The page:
A few days ago, I was doing a live report across the street from the Liberty Pole. I saw a woman carrying a briefcase being escorted to a parking garage by the “red-shirts,” paid guides and security patrols funded by the downtown business district.
Has it come to this?
I hate when people say “perception is reality” when referring to the safety of downtown Rochester. It really isn’t. Statistically, downtown is the safest part of the city. That’s probably because no one is around after dark, but it’s still true.
I loathe admitting this, but statistics don’t matter so much right now. The city has a perception crisis on its hands, thanks to a few pretty bad realities.
First, Monroe Community College decided to move out of the Sibley Building. Safety was clearly a huge issue, with the college president citing police calls for service. (Of course Sibley has more calls for service; there are more people there. Also, there’s no way of knowing if those calls for service will follow MCC over to the new site.) Anne Kress also talked about women feeling unsafe and being groped and harassed near the Liberty Pole. That’s totally unacceptable and indeed not a safe environment.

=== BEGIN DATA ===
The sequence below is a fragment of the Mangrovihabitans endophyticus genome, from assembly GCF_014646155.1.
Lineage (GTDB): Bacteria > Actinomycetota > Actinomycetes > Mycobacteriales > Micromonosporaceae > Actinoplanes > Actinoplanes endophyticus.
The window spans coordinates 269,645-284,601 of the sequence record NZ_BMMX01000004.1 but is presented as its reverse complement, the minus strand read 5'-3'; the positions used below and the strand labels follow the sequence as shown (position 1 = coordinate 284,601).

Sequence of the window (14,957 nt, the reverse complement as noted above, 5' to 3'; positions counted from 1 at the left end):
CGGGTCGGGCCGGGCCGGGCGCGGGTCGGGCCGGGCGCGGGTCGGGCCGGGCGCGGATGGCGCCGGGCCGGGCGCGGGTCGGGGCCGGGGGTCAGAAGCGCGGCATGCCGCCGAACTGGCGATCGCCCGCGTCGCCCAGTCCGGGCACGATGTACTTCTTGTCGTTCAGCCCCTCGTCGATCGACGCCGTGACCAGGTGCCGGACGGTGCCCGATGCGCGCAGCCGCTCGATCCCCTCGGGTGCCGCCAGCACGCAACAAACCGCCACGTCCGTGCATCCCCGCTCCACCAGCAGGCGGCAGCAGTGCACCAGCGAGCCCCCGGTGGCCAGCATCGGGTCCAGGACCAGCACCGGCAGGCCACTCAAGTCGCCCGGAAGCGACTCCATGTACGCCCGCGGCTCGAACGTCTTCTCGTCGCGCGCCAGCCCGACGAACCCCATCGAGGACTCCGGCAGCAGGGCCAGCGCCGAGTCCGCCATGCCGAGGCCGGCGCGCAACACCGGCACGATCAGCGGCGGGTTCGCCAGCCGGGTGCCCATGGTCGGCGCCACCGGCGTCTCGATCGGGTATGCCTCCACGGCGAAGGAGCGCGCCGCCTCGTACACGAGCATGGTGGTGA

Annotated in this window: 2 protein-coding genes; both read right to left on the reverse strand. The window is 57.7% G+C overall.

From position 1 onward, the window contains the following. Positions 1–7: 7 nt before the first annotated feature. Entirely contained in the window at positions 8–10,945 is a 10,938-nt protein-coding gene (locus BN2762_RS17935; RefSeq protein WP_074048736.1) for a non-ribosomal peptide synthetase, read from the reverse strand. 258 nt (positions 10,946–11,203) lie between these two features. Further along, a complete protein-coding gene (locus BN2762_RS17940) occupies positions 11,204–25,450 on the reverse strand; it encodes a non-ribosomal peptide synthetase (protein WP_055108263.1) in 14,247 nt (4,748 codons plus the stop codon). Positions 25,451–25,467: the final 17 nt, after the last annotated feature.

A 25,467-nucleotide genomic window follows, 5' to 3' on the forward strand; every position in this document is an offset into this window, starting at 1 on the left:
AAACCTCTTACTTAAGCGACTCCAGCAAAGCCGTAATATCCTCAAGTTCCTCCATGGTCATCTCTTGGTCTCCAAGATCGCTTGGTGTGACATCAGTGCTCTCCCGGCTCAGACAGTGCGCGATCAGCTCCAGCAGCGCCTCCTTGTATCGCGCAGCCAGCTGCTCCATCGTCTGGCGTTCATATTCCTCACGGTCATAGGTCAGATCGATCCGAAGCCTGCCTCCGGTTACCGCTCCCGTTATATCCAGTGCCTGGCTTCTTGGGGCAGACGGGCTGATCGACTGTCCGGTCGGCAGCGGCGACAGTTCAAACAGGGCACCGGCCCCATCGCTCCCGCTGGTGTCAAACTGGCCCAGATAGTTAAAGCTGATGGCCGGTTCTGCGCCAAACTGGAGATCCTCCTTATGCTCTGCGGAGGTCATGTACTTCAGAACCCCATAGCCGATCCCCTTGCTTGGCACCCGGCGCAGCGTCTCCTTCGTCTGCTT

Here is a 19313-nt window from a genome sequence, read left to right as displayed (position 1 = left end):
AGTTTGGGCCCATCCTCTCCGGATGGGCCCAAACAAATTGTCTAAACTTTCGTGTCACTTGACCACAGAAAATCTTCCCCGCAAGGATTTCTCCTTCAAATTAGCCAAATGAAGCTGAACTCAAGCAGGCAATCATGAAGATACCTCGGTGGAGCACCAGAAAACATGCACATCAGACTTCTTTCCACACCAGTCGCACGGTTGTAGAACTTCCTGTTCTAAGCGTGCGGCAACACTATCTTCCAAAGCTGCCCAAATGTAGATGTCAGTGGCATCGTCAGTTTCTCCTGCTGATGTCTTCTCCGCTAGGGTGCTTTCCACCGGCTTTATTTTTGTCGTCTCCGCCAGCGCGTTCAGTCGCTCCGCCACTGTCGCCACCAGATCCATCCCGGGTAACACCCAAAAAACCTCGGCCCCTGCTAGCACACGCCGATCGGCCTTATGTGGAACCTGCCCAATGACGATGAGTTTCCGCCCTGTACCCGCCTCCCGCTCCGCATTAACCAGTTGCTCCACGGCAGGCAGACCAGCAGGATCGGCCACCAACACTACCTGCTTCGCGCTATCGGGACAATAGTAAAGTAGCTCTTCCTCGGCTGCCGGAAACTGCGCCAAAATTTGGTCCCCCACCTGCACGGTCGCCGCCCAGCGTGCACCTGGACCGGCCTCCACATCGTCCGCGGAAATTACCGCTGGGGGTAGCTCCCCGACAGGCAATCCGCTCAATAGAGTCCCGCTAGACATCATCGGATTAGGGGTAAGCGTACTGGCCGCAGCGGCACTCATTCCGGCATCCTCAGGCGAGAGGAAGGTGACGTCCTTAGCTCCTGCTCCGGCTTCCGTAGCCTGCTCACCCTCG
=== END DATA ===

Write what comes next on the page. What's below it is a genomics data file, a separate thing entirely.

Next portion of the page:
When Bob Duffy was police chief, he closed the downtown police section through consolidation. Then as mayor, he closed Midtown Plaza, which turned the Liberty Pole into a hangout for teens and loiterers. The city’s solution was to put up an ugly police trailer and portable toilets. Police on horseback patrolled when school let out. Fighting among youth and loitering continued.
Now MCC has devastated the city’s image by so loudly proclaiming Main Street to be unsafe. MCC bluntly told the city perception is reality.
Second, Genesee Brewing Company CEO Rich Lozyniak doesn’t plan to open the brewery’s proposed visitors center and restaurant in the evening hours because of the neighborhood’s safety. The brewery is not exactly “downtown,” but it’s directly across from High Falls and just north of the Inner Loop. Lozyniak said two of his late-shift employees were mugged over the summer. He wasn’t taking a chance guests would be similarly accosted.
Lozyniak’s decision is understandable, but it’s frustrating to the city’s cheerleaders.
I haven’t seen this much angst about safety issues in the city since the decision to build the soccer stadium off Lyell Ave. That actually is a troubled neighborhood. In the years since, we haven’t heard of any soccer fans becoming crime victims. Yet there are people who still won’t go to games because of the stadium location and the perception of safety.
I’m not sure of a solution beyond development that brings lots of people to our center city, creating such diversity and activity, everyone is comfortable – and safe.